What is “Japanese Ambient Music”? A Primer

In the 1980s a quiet musical revolution was taking place in Japan. And I mean that literally: the musicians and artists of the Kankyō Ongaku, or “environmental music” movement, sought to utilize soothing, meditative music as an element of one’s environment to be “experienced.” Today, terms like “new age” and “ambient” are used to describe the music that’s most often heard in massage studios, yoga classes, and shops that sell crystals and self-help books. But Kankyō Ongaku was much deeper and served a thoroughly different purpose, connecting the worlds of music, architecture, advertising and technology and redefining how music could be heard. Light In The Attic’s 2-CD anthology Kankyō Ongaku: Japanese Ambient, Environmental & New Age Music 1980-1990 not only assembles several key Kankyō Ongaku works and makes them available outside of Japan for the first time but also shines a light on a unique moment in Japan’s history and an often misunderstood musical genre.

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The concept of “ambient music” reached Japan in a roundabout way. Brian Eno’s landmark 1977 LP Music For Airports caught the ears of many influential Japanese musicians and artists; Eno’s work was inspired by John Cage’s interest in integrating textural music into daily life, which in turn was inspired by Cage’s own study of Zen Buddhism. Whether or not Eno’s music struck an ancient, familiar nerve with the Japanese is debatable; what we do know is that the socioeconomic conditions of 1980s Japan created the perfect breeding ground for Kankyō Ongaku. A booming economy, fueled by real estate, speculative stocks and a robust manufacturing industry, led to a new affluence and a higher standard of living in urban centers like Tokyo. Major corporations aligned themselves with forward-thinking arts organizations and earmarked large budgets to subsidize composers and “sound designers” to create custom-composed music to be played in retail outlets, museums, and other public spaces. Many fine Japanese musicians thrived artistically and financially in this environment, facilitating a surge in creative output. Increased consumer confidence also created a new marketplace for “lifestyle products” that utilized music and/or sound to regulate one’s environment at home. Decades before Alexa and Spotify were “curating” chill-out mixes, Japanese urbanites were unwinding at home after work to the sounds of carefully-chosen musical passages.

But the practitioners of Kankyō Ongaku were not considered “new age” or “ambient” artists; they were some of Japan’s finest professional pop and jazz musicians, as well as prominent synth programmers at the top of the session scene. The photos in the Kankyō Ongaku1980-1990 CD booklet depict “vintage” analog synths and those massive, primitive early PCs, underscoring the immense artistry and technological skills required to create such “futuristic” music back in the day. Consequently, listening to Kankyō Ongaku today presents an interesting paradox: even though this music was designed to be “experienced” and not “listened to” in a traditional western sense, much of it actually does hold up as pure music! In the same way that filmmaker Godfrey Reggio brought the “background into the foreground” with 1982’s Koyaanisqatsi, focused listening to this “environmental music” often reveals work of surprising depth and emotional resonance.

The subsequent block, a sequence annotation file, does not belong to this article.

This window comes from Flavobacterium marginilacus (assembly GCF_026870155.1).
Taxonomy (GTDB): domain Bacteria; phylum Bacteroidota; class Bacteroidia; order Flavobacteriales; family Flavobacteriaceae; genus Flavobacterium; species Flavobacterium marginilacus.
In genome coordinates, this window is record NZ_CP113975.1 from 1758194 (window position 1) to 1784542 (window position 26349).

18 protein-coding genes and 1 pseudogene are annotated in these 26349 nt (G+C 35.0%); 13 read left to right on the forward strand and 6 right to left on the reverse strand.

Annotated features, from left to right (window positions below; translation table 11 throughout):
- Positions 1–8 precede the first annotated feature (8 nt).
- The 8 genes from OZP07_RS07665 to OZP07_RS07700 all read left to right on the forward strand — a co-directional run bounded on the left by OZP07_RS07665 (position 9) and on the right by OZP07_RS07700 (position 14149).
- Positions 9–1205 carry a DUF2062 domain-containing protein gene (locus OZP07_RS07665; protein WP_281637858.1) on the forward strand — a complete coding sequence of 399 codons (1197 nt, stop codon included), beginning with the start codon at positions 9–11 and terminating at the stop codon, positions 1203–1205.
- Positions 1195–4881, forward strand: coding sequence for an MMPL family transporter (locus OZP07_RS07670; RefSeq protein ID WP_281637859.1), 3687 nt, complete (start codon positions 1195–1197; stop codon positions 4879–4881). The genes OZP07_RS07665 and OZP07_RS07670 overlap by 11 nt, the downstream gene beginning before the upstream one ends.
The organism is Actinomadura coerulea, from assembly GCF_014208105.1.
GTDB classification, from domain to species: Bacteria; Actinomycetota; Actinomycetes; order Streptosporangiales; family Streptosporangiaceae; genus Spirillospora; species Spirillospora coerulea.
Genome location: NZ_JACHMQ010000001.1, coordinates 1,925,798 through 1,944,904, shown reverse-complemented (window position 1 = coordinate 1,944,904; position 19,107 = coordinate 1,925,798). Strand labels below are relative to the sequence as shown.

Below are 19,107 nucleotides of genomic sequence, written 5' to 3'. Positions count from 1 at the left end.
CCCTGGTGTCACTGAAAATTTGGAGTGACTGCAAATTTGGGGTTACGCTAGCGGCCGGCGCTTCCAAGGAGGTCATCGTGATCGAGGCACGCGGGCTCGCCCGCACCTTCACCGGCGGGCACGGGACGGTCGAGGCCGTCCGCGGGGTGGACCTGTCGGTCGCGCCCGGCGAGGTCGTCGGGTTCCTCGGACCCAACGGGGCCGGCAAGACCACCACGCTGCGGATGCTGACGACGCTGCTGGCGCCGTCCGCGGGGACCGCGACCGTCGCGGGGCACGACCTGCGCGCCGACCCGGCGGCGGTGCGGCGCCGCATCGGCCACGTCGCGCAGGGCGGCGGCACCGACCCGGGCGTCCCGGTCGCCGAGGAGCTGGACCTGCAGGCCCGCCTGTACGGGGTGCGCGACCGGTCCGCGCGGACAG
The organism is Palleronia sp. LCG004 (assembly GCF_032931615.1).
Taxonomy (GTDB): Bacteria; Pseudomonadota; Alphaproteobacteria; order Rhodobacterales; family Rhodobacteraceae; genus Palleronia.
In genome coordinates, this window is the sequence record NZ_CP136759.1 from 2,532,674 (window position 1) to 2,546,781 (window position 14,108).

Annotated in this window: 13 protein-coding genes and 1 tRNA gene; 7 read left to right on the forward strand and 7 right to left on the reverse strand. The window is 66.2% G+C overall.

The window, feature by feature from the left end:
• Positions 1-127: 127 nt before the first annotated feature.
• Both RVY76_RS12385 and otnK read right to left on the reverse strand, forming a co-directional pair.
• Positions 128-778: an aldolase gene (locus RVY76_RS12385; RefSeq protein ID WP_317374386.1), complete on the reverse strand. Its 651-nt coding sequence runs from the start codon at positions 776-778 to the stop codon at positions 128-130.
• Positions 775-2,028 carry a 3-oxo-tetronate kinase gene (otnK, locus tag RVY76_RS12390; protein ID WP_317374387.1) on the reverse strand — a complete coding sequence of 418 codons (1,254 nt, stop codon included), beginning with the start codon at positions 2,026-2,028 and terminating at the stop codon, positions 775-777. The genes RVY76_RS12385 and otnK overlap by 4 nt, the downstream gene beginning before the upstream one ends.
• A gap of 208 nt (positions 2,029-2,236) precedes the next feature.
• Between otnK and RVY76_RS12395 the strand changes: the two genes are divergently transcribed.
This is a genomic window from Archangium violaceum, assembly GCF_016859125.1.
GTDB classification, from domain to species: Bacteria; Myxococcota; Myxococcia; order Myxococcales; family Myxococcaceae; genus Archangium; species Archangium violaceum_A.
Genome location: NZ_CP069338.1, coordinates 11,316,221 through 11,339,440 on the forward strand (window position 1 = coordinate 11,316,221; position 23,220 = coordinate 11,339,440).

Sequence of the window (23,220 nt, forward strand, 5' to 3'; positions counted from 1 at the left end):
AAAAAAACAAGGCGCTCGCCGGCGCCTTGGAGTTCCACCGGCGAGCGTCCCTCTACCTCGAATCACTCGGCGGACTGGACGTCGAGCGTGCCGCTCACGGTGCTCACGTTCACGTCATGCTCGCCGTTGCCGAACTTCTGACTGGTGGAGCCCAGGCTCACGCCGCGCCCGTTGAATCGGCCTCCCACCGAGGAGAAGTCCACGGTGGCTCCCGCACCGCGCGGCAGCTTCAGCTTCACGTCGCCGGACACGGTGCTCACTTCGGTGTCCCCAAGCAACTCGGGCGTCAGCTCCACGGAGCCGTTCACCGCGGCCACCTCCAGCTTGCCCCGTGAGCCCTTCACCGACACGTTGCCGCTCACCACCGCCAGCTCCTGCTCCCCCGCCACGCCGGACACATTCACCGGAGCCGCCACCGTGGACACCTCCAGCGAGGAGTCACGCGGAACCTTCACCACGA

Takashi Kokubo’s “A Dream Sails Out To Sea – Scene 3” lives up to its name, with ethereal synth chords evoking the tension and release of a rolling tide. It is surprisingly engaging, considering it was commissioned by the Sanyo corporation to be included on a promo LP bundled with an air conditioner! The tempo-free, “soundscape” approach is also most effective on tracks such as “See The Light” by Fumio Miyashita, and the dramatic “Loom” by Japanese electronic music legends Yellow Magic Orchestra. But Kankyō Ongaku is much more than textural soundscapes. The pulsating synths on tracks like “Nube” by Yoichiro Yoshikawa, “Snow” by Takashi Toyoda and Inoyama Land’s “Apple Star” generate a subtle rhythm, and there are stronger, stately percussion grooves featured on Jun Fukamachi’s “Breathing New Life” and “Ear Dreamin’” by Yoshiaki Ochi. Elsewhere, the harmonic motion on tracks like “Meet Me In The Sheep Meadow” by Yoshio Suzuki and Yasuaki Shimizu’s “Seiko 3” demonstrate the influence of French composer Erik Satie upon the Kankyō Ongaku movement.

Besides the cool photos of vintage gear, the CD booklet contains a lengthy, detailed essay by producer Spencer Doran that recounts the fascinating history of Kankyō Ongaku. As The Beatles redefined the creative potential of the western rock LP, thus changing its very role in society, so did Kankyō Ongaku transform the way music could be experienced by bringing transcendent sounds into everyday life. Whether driven by marketing trends or a deeper desire for urban dwellers to reconnect to their own ancient Japanese roots, the music of Kankyō Ongaku still resonates today, thousands of miles and several decades away from its origins. Light In The Attic’s Kankyō Ongaku: Japanese Ambient, Environmental & New Age Music 1980-1990 is an ideal introduction to this music, and will no doubt whet your appetite for more.

-John Montagna

Photo Credit: Album cover art courtesy of Light In the Attic.

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John Montagna is a bass guitarist, singer, songwriter (but not a “singer-songwriter”) and Brooklyn Native. He has toured the world and elsewhere with Alan Parsons, Todd Rundgren, The Turtles (featuring Flo & Eddie) and many other legendary hit makers, and he created the theme music for the top-rated comedy podcast “WTF With Marc Maron.” John prefers to view his all-consuming obsession with The Beatles as an asset, rather than a liability.

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